For CMOs like PCI Synthesis, the control and characterization of drug substances and their impurities is not only a necessary step, but an essential and highly regulated aspect of the drug development process. This article, the second in a series on impurities (the first can be found here) provides insights and tips to improve the understanding of known and unknown components within your product which will ultimately help mitigate impact on patient safety, and minimize the likelihood of potential delays in commercialization, drug shortages or product recalls.
Genotoxic impurities are essentially reactive compounds that can induce genetic mutations when they react with DNA. Genotoxic impurities are not always a bad thing, and can sometimes be useful in chemical synthesis. Yet for the most part, if a genotoxic impurity is present in an active pharmaceutical ingredient (API), it could potentially cause cancer in a patient.
Yet it’s almost impossible to eliminate all genotoxic impurities during API synthesis. Our scientists are always on the lookout for structural alerts but there’s really no answer as to why one compound is genotoxic and another is not.
Identifying and controlling these impurities is extremely challenging because they have highly reactive, diverse properties, and must be controlled at levels much lower than what is typically found in traditional impurities.
To help drug manufacturers properly identify and address potentially genotoxic impurities in their chemicals, the international Conference of Harmonization (ICH) released guidelines in June 2014. “The Assessment and Control of DNA Reactive Impurities in Pharmaceuticals to Limit Potential Carcinogenic Risk,” provides a practical framework for identifying, categorizing and qualifying genotoxic impurities to limit potential carcinogenic risk.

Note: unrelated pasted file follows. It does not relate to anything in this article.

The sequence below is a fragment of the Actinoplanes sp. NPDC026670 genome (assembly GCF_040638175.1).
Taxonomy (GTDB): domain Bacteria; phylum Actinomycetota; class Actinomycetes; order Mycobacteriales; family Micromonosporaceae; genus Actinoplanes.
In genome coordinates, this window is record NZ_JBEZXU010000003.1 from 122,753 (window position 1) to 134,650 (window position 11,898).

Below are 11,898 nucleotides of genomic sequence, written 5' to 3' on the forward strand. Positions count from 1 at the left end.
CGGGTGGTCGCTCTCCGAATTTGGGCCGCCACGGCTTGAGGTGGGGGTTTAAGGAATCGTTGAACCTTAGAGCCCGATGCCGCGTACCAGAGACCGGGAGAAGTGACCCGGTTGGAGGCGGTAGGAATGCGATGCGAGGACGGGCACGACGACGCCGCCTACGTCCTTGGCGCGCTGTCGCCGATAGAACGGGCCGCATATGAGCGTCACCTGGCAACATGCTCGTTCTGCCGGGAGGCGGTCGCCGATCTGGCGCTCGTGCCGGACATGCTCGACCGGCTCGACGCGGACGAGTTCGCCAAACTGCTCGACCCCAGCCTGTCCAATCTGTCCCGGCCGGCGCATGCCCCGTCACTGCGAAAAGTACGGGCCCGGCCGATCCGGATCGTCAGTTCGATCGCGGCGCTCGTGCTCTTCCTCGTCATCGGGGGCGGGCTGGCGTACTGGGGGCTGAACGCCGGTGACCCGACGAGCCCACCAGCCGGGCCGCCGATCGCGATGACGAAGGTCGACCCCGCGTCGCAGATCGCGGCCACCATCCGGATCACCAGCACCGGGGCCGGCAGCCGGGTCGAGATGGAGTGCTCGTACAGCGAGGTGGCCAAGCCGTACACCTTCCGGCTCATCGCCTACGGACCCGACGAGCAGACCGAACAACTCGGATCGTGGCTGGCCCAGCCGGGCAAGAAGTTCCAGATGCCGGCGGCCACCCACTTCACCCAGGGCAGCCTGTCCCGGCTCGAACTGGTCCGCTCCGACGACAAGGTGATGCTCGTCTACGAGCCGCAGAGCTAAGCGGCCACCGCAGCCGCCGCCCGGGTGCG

According to the guidelines, when genotoxic impurities are identified, an appropriate control strategy leveraging process understanding and/or analytical controls should be developed to ensure that the mutagenic impurity is at or below the acceptable cancer risk level. The impurity assessment is a two-stage process:
Potential impurities in the drug substance can derive from starting materials, reagents and other processes leading up to drug development. According to the ICH Guidelines, the risk of carryover into the drug substance should be assessed for identified impurities that are present in starting materials and intermediates, and impurities that are reasonably expected by-products in the route of synthesis from the starting material to the drug substance.
The FDA also released guidance on the ways CMOs can characterize and reduce the potential lifetime cancer risk associated with patient exposure to genotoxic and carcinogenic impurities both during clinical development and after approval. These approaches include:
When developing APIs, it is the primary responsibility of the CMO to identify the stages in which impurity can occur and work to control them at the stage of formation.
Additionally, toxicologists must perform safety evaluations of high-priority compounds, known API impurities, and impurities with a high probability of occurring, and they must classify these compounds as genotoxic or routine impurities. Various chromatography and spectroscopy methods can help identify genotoxic impurities in an APIs as well.
For CMOs like PCI Synthesis, it’s imperative to identify genotoxic impurities at the source. Ensuring sound processes for identifying them, as well as having effective controls in place to address them are key to ensuring consistent and safe API manufacturing.